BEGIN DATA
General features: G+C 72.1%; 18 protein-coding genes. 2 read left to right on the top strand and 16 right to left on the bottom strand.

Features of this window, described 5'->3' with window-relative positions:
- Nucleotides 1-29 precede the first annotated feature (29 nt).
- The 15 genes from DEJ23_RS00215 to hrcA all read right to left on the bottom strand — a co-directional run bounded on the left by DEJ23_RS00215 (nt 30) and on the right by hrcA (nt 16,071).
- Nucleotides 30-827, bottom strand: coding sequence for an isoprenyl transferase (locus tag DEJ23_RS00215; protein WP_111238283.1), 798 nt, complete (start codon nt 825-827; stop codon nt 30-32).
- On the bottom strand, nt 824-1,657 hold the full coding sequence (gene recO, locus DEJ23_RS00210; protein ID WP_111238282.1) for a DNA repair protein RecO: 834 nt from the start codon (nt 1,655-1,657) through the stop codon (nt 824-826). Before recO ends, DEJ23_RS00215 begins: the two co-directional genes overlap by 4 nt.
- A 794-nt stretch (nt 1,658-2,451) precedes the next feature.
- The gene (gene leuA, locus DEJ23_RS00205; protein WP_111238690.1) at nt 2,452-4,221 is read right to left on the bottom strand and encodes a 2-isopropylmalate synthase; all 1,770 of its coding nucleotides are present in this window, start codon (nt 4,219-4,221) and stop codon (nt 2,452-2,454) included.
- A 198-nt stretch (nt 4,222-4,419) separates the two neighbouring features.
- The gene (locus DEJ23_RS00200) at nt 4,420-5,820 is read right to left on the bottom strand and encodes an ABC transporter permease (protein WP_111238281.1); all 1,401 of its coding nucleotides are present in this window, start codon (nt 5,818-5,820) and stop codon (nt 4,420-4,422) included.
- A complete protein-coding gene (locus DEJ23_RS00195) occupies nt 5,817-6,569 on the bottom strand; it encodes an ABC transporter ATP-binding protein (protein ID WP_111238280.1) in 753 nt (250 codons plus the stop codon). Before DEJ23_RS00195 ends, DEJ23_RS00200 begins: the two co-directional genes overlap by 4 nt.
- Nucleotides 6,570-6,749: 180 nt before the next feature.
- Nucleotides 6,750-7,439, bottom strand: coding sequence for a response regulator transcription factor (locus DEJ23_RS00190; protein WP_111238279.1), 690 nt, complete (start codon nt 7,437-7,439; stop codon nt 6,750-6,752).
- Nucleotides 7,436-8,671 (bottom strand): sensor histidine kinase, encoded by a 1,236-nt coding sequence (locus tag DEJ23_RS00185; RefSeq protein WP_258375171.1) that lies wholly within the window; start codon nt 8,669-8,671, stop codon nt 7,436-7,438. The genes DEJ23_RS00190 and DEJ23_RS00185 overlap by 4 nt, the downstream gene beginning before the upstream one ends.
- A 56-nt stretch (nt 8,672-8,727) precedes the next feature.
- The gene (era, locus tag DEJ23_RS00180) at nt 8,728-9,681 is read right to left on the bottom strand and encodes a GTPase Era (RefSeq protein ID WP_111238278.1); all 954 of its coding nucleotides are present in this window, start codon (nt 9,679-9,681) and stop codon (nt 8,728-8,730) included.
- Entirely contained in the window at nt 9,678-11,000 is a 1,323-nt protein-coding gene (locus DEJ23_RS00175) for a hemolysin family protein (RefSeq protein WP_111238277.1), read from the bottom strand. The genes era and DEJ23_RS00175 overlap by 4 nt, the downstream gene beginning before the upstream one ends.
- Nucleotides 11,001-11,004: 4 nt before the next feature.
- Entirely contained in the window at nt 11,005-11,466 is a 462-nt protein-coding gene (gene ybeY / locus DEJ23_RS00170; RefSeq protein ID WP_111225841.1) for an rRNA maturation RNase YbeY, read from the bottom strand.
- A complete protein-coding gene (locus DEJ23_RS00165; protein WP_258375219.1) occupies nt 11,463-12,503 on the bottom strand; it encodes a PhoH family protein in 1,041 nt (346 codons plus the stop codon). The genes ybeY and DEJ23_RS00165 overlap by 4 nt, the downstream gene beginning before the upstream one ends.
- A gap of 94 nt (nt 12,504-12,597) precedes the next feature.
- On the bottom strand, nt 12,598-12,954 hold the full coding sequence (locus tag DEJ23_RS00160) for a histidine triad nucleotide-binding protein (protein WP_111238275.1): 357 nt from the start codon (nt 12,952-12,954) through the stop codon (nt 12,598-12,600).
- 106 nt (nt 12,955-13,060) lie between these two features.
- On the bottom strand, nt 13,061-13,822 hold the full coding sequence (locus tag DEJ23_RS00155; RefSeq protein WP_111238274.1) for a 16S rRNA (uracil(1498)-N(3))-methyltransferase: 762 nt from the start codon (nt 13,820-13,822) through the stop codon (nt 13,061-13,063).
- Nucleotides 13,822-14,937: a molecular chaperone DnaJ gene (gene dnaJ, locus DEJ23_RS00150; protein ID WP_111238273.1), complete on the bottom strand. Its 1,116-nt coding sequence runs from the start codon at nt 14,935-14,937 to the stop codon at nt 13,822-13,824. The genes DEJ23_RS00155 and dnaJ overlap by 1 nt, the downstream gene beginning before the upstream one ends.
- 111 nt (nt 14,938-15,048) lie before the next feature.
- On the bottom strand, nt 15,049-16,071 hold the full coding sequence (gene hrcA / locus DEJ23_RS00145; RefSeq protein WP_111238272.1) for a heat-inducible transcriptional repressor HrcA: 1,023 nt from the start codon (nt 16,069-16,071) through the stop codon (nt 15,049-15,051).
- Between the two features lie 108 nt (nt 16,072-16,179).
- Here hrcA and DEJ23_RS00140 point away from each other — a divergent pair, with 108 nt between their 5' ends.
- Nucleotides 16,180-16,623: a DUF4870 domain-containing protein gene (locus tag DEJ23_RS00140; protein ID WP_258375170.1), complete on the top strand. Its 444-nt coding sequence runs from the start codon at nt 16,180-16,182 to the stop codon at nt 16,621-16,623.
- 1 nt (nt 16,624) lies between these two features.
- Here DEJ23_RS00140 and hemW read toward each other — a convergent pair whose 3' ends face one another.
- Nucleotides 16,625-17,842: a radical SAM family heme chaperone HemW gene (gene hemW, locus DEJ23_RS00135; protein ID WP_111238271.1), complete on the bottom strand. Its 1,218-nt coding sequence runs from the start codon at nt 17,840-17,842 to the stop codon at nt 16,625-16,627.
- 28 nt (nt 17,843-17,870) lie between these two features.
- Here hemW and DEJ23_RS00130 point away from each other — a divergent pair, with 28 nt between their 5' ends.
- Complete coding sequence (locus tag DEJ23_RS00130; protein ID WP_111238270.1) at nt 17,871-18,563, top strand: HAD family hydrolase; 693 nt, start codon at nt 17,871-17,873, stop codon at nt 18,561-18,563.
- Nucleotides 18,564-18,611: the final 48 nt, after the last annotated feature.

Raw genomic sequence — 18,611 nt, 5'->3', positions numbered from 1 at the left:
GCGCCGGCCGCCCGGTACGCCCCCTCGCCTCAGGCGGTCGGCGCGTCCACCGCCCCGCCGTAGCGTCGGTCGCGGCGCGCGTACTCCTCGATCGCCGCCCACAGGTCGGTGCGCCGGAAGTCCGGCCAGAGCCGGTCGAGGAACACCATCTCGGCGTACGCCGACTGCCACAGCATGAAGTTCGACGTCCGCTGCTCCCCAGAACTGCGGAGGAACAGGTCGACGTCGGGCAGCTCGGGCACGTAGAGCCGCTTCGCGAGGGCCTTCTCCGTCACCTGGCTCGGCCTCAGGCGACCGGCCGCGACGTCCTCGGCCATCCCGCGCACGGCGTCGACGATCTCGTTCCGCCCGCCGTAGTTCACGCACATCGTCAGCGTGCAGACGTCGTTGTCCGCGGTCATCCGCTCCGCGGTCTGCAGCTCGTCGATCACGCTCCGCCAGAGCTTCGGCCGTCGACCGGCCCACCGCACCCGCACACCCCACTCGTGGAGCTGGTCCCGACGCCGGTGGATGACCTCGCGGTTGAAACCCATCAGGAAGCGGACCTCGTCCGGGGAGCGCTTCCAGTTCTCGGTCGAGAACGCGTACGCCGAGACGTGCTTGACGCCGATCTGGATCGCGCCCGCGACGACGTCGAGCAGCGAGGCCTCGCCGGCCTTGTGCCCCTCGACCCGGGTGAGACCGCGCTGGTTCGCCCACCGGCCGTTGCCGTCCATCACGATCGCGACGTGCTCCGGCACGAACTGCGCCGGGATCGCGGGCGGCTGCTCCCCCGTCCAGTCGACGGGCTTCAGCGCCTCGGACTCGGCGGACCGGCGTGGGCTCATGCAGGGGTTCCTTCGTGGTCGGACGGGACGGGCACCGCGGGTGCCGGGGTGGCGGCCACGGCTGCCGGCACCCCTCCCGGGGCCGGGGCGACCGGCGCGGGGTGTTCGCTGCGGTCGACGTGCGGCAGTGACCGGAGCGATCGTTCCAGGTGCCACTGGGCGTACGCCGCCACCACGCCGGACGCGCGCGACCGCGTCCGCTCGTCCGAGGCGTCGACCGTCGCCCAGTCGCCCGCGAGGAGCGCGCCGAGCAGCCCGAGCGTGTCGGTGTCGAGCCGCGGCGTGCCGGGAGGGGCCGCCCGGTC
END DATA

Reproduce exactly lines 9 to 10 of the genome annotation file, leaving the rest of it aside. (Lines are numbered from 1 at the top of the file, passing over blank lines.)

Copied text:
- A 198-nt stretch (nt 4,222-4,419) separates the two neighbouring features.
- The gene (locus DEJ23_RS00200) at nt 4,420-5,820 is read right to left on the bottom strand and encodes an ABC transporter permease (protein WP_111238281.1); all 1,401 of its coding nucleotides are present in this window, start codon (nt 5,818-5,820) and stop codon (nt 4,420-4,422) included.